and the
Citizens Economic Research Foundation


Barbara's Column
November 2002 #5

Trying year gives the holiday special meaning
by Barbara Anderson

The Salem News
Wednesday, November 27, 2002

The twins will be in their highchairs, about to taste meat for the first time. My vegetarian son and daughter-in-law will proudly display the turkey that they roasted to accommodate the elder, traditional generation, i.e., Chip and me.

Then, when we are seated, I will say grace, since I have a new version that I recently discovered -- a Jewish prayer: "Grateful, am I, to You."

This is better than my childhood "Bless us oh Lord and these thy gifts which we are about to receive from Thy bounty through Christ our Lord, Amen;" because it covers not only the meal, but everything that comes with God's gift of life.

"Grateful, am I, to You."

This is the meaning of life: Gratitude. Appreciation.

It is my faith that God created the world, and He was lonely. So He created Man to have someone who could enjoy and be grateful for light, the firmament, the waters, the variety of plants and animals; someone who would say, "Wow, God, what a wonderful day, ...breeze, ...blueberry bush, ...field of daffodils, ...kitten, ...whatever."

Then Man was lonely, so God created Woman, to join in the chorus of appreciation for Earth's wonders, and to add, "Wow, Adam, love this fire you made, ...this puppy you trained, ...this rose you brought me, ...etc."

In return, Adam was expected to say, "Wow, Eve, love this bread you made from the wheat, ...the way you arranged the daffodils, ...the sound of your laughter and song, ...etc."

Clearly, many things have gone wrong since the first Thanksgiving in the Garden of Eden.

The male/female relationship has changed a lot, for instance. But every year we try to remember the reason we were created, and stop to say thank-you to the Creator, to whoever cooks the meal, to whoever brings the wine or sparkling cider.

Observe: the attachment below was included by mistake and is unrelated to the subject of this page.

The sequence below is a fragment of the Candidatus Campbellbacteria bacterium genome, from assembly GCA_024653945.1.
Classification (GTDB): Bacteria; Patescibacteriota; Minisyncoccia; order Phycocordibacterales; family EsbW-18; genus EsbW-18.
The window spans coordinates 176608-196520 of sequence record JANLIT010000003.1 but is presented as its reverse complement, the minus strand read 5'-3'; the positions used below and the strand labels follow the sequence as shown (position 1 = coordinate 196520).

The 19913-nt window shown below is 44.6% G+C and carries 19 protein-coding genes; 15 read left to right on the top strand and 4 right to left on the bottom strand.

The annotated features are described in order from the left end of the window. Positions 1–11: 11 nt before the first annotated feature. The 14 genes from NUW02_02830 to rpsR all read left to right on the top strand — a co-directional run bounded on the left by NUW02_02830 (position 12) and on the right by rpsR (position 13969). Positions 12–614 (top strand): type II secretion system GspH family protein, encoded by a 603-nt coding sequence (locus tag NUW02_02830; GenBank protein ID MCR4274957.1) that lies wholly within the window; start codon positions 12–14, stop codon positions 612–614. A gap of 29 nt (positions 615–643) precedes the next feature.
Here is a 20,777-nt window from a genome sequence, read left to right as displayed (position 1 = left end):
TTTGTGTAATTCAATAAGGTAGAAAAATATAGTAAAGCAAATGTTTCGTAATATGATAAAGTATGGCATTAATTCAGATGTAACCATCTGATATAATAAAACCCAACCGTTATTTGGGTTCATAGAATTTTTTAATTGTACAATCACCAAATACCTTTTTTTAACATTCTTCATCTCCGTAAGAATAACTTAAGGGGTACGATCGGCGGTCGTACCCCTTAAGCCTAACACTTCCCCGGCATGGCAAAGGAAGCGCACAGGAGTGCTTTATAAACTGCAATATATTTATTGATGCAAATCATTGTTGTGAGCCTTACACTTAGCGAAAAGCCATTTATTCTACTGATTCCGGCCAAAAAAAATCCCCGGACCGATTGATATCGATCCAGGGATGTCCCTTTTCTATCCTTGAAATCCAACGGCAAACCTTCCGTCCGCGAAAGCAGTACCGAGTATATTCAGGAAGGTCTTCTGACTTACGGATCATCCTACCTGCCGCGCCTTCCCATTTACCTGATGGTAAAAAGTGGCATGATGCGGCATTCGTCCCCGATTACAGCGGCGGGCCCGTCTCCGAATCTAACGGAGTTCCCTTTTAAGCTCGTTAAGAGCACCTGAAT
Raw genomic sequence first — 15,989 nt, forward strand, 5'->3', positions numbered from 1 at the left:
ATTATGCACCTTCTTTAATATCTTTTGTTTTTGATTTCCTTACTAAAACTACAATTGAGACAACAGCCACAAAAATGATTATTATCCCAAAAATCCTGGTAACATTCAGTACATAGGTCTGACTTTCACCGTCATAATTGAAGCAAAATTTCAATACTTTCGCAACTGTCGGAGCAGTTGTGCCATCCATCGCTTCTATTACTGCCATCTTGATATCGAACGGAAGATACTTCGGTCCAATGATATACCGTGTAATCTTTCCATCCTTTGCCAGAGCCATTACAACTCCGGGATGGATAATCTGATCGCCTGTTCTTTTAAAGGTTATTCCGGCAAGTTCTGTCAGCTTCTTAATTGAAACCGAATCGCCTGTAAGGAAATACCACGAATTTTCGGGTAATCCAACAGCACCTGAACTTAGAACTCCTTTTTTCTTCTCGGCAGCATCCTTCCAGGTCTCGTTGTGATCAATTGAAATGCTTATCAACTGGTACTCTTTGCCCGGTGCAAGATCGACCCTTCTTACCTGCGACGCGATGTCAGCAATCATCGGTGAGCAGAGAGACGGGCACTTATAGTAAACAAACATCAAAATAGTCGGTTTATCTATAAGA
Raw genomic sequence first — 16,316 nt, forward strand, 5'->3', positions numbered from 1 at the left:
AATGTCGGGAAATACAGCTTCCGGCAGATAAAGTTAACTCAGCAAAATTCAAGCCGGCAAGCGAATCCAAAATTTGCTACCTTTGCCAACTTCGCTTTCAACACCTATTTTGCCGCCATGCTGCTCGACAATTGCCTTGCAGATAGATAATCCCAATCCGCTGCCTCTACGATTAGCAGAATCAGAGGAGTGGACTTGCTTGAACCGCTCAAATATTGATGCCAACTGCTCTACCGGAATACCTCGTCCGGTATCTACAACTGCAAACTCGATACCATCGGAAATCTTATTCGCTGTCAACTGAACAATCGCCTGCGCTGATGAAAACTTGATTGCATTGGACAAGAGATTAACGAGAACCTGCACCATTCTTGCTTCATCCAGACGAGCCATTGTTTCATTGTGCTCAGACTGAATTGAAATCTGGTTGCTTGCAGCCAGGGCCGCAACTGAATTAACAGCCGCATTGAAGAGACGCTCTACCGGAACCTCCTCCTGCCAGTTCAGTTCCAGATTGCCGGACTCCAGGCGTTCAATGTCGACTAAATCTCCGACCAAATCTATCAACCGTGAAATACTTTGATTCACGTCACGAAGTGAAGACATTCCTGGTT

Last year Chip and I had a turkey dinner with our long-time friend, Heinz, and his new Austrian wife, Brigitte, who cooks in several languages. It was the first time I had ever tasted chestnut stuffing, and Heinz made a Linzer torte for dessert.

The culinary thrill was heightened by my ongoing recovery from lung surgery, which had an impact on any residual sense of immortality. The lesson: Have another helping, for this meal could be your last.

I've been doing this second helping thing for a year now, so it's a good thing I had another major life-threatening event in April or I would be well over 200 pounds by now. As it is, I gained back half of what I lost from the illnesses, and what fun it was to make up for lost calories!

Grateful, am I, for spaghetti and meatballs, cherry ice cream, and mocha chocolate. Grateful, am I, for my new hairdo (see photo) that began when my head was shaved for surgery seven months ago; for the walking stick I used during recovery that has become my companion on nature walks because the polished wood feels so good; and for the many get-well cards that I can't bring myself to discard.

If you fear ill health, remember that it often brings blessings that you later admit you wouldn't want to have missed. And remember that things are often not as bad as you might imagine.

At one point I had to drink something for a CAT scan. I argued that I didn't need any liquid to check out either my chest or my head, but it was a routine that was required for some reason. I remembered my dad having that test many years ago and saying how awful the liquid tasted, so I was prepared to hold my nose and gag.

Well, lots of medical things have changed. The liquid tasted like a banana milkshake and they give one lots of time to drink it. I read my novel and sipped, feeling silly about my objections, and remembering the other times I expected the worst and it never happened, or it wasn't as bad as anticipated.

It's so obvious, always, that none of us will live forever. Yet I think most of us don't look that reality right in the eye until something happens or we reach our mid-fifties, whichever comes first.

Ray Bradbury has written a wonderful new novel. "From the Dust Returned," about the Elliots, an extended family that does tend to live forever and therefore has accumulated wisdom to impart. One of them talks of "the small voice that asks of the dead who arrive for admission at the gate of paradise: 'In your life, did you know enthusiasm?' If the answer is yes you enter the sky..."

Whether you have turkey or tofu, call the side-dish stuffing, filling or dressing; prefer pumpkin pie or Linzer torte; no matter what you call the Primary Force or where you worship: May your soul be stuffed with gratitude, appreciation, and enthusiasm on Thanksgiving Day and always.

Barbara Anderson is executive director of Citizens for Limited Taxation. Her syndicated columns appear weekly in the Salem News and the Lowell Sun; bi-weekly in the Tinytown Gazette; and occasionally in other newspapers.

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